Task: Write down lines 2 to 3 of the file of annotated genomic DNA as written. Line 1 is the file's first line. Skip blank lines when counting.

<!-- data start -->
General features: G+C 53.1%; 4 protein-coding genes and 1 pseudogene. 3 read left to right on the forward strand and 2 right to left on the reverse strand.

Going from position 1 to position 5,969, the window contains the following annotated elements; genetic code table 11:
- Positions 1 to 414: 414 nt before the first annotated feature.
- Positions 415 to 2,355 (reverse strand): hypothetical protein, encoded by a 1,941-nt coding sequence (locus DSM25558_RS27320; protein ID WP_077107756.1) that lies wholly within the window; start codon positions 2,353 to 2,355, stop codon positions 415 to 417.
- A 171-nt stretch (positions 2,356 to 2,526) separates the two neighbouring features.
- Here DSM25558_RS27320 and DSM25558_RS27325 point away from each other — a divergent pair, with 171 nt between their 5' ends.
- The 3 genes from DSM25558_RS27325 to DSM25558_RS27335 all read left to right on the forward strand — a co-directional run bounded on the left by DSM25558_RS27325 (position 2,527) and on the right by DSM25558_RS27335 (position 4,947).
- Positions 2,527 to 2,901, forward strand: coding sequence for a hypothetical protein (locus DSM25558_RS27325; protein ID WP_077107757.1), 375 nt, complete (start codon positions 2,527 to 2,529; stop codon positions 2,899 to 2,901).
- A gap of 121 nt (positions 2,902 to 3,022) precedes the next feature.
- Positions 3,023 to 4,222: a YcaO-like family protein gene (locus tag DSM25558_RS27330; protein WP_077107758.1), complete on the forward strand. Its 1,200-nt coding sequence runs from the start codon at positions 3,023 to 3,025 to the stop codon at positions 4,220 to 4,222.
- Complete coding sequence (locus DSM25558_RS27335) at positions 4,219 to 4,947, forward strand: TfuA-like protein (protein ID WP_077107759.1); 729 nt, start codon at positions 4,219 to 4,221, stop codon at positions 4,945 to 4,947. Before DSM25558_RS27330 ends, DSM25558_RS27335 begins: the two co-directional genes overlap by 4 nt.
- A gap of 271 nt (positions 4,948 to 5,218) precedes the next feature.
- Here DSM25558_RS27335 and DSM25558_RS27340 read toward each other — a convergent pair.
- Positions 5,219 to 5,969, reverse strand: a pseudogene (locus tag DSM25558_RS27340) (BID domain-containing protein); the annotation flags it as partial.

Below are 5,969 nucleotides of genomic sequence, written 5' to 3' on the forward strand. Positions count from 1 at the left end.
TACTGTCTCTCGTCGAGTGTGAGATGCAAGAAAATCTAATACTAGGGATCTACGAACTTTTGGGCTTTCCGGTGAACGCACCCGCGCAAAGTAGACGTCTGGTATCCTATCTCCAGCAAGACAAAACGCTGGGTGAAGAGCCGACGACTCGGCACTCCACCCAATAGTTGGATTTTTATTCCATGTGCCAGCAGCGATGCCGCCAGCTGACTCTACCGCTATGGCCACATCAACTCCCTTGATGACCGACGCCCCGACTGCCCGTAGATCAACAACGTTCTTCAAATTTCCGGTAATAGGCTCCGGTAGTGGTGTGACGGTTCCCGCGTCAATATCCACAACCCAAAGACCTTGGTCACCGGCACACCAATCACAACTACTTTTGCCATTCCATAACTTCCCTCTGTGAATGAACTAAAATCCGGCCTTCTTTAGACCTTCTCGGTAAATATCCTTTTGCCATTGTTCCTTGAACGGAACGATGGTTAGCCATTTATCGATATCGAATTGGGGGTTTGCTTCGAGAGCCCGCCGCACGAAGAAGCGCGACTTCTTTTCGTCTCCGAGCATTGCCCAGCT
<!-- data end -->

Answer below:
Going from position 1 to position 5,969, the window contains the following annotated elements; genetic code table 11:
- Positions 1 to 414: 414 nt before the first annotated feature.